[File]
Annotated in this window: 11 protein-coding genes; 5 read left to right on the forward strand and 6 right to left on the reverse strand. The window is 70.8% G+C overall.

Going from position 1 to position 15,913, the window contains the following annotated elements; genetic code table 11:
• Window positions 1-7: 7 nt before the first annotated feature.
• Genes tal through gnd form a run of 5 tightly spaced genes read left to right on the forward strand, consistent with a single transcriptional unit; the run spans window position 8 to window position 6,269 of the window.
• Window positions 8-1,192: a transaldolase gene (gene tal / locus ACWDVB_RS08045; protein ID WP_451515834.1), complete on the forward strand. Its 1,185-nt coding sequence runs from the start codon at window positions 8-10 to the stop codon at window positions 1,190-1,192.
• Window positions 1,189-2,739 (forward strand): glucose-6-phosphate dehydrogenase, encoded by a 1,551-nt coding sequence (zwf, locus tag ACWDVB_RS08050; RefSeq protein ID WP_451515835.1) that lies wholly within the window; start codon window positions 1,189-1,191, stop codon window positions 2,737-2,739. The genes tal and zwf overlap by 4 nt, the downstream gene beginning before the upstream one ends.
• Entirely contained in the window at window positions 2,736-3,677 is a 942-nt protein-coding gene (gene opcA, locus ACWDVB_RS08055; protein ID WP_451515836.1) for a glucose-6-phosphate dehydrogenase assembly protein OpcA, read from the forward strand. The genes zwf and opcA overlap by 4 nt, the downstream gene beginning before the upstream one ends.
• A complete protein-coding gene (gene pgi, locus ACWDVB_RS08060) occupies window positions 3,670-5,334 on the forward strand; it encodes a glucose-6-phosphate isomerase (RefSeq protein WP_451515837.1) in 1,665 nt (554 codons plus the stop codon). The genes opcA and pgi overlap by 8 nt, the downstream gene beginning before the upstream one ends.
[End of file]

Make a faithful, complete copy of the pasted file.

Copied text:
Annotated in this window: 11 protein-coding genes; 5 read left to right on the forward strand and 6 right to left on the reverse strand. The window is 70.8% G+C overall.

Going from position 1 to position 15,913, the window contains the following annotated elements; genetic code table 11:
• Window positions 1-7: 7 nt before the first annotated feature.
• Genes tal through gnd form a run of 5 tightly spaced genes read left to right on the forward strand, consistent with a single transcriptional unit; the run spans window position 8 to window position 6,269 of the window.
• Window positions 8-1,192: a transaldolase gene (gene tal / locus ACWDVB_RS08045; protein ID WP_451515834.1), complete on the forward strand. Its 1,185-nt coding sequence runs from the start codon at window positions 8-10 to the stop codon at window positions 1,190-1,192.
• Window positions 1,189-2,739 (forward strand): glucose-6-phosphate dehydrogenase, encoded by a 1,551-nt coding sequence (zwf, locus tag ACWDVB_RS08050; RefSeq protein ID WP_451515835.1) that lies wholly within the window; start codon window positions 1,189-1,191, stop codon window positions 2,737-2,739. The genes tal and zwf overlap by 4 nt, the downstream gene beginning before the upstream one ends.
• Entirely contained in the window at window positions 2,736-3,677 is a 942-nt protein-coding gene (gene opcA, locus ACWDVB_RS08055; protein ID WP_451515836.1) for a glucose-6-phosphate dehydrogenase assembly protein OpcA, read from the forward strand. The genes zwf and opcA overlap by 4 nt, the downstream gene beginning before the upstream one ends.
• A complete protein-coding gene (gene pgi, locus ACWDVB_RS08060) occupies window positions 3,670-5,334 on the forward strand; it encodes a glucose-6-phosphate isomerase (RefSeq protein WP_451515837.1) in 1,665 nt (554 codons plus the stop codon). The genes opcA and pgi overlap by 8 nt, the downstream gene beginning before the upstream one ends.